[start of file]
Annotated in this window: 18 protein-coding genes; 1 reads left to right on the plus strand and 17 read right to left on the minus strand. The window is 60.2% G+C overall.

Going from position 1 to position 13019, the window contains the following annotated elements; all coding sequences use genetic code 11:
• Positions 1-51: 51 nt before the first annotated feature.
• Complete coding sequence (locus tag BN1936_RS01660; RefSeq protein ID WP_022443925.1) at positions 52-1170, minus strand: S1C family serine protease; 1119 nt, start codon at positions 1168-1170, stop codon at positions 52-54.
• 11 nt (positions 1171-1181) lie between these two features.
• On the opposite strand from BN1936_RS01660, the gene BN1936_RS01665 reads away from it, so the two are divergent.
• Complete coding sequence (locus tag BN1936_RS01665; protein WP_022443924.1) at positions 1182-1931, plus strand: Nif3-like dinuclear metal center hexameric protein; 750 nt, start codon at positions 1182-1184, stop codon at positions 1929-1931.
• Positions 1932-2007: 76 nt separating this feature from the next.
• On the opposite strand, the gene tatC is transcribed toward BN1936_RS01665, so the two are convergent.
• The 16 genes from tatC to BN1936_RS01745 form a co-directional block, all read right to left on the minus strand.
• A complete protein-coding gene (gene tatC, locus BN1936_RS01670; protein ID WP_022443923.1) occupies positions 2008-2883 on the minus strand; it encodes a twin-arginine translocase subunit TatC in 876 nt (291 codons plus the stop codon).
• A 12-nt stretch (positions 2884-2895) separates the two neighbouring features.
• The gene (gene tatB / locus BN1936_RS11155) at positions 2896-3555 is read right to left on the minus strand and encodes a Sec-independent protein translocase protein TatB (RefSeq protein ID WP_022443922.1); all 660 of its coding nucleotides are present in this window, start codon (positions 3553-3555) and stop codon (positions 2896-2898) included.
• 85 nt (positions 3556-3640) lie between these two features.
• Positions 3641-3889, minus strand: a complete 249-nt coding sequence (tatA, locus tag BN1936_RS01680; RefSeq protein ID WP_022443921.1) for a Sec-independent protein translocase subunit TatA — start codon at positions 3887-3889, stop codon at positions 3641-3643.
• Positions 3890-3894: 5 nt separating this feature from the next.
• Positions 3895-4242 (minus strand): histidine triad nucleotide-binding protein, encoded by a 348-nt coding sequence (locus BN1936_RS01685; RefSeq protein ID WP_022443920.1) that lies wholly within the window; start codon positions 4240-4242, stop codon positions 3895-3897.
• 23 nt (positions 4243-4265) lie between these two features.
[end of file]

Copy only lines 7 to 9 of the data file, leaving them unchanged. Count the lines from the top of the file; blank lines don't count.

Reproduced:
• Complete coding sequence (locus tag BN1936_RS01665; protein WP_022443924.1) at positions 1182-1931, plus strand: Nif3-like dinuclear metal center hexameric protein; 750 nt, start codon at positions 1182-1184, stop codon at positions 1929-1931.
• Positions 1932-2007: 76 nt separating this feature from the next.
• On the opposite strand, the gene tatC is transcribed toward BN1936_RS01665, so the two are convergent.